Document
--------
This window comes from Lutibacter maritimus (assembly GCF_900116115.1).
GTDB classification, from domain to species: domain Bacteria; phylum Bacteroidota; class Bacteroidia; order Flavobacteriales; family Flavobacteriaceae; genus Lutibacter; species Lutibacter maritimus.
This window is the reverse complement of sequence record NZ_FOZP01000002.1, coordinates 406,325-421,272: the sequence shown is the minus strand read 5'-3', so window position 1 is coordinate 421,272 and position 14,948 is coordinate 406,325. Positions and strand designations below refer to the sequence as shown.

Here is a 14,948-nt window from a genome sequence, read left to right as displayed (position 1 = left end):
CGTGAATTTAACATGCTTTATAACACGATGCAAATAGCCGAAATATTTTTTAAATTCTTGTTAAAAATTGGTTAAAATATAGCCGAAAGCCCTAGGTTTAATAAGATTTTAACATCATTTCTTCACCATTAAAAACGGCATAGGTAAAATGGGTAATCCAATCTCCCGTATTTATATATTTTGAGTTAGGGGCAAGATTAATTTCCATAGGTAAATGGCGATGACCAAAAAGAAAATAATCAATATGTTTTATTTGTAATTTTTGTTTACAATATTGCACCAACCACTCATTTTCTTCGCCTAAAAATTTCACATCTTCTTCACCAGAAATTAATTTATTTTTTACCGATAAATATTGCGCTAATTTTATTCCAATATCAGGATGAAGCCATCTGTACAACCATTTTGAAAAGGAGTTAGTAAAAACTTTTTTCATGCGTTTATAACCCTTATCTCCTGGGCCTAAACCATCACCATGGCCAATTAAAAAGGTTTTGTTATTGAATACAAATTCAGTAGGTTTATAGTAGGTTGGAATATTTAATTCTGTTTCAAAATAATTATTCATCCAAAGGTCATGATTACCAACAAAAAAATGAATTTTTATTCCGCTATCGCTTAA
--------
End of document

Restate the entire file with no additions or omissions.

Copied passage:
This window comes from Lutibacter maritimus (assembly GCF_900116115.1).
GTDB classification, from domain to species: domain Bacteria; phylum Bacteroidota; class Bacteroidia; order Flavobacteriales; family Flavobacteriaceae; genus Lutibacter; species Lutibacter maritimus.
This window is the reverse complement of sequence record NZ_FOZP01000002.1, coordinates 406,325-421,272: the sequence shown is the minus strand read 5'-3', so window position 1 is coordinate 421,272 and position 14,948 is coordinate 406,325. Positions and strand designations below refer to the sequence as shown.

Here is a 14,948-nt window from a genome sequence, read left to right as displayed (position 1 = left end):
CGTGAATTTAACATGCTTTATAACACGATGCAAATAGCCGAAATATTTTTTAAATTCTTGTTAAAAATTGGTTAAAATATAGCCGAAAGCCCTAGGTTTAATAAGATTTTAACATCATTTCTTCACCATTAAAAACGGCATAGGTAAAATGGGTAATCCAATCTCCCGTATTTATATATTTTGAGTTAGGGGCAAGATTAATTTCCATAGGTAAATGGCGATGACCAAAAAGAAAATAATCAATATGTTTTATTTGTAATTTTTGTTTACAATATTGCACCAACCACTCATTTTCTTCGCCTAAAAATTTCACATCTTCTTCACCAGAAATTAATTTATTTTTTACCGATAAATATTGCGCTAATTTTATTCCAATATCAGGATGAAGCCATCTGTACAACCATTTTGAAAAGGAGTTAGTAAAAACTTTTTTCATGCGTTTATAACCCTTATCTCCTGGGCCTAAACCATCACCATGGCCAATTAAAAAGGTTTTGTTATTGAATACAAATTCAGTAGGTTTATAGTAGGTTGGAATATTTAATTCTGTTTCAAAATAATTATTCATCCAAAGGTCATGATTACCAACAAAAAAATGAATTTTTATTCCGCTATCGCTTAA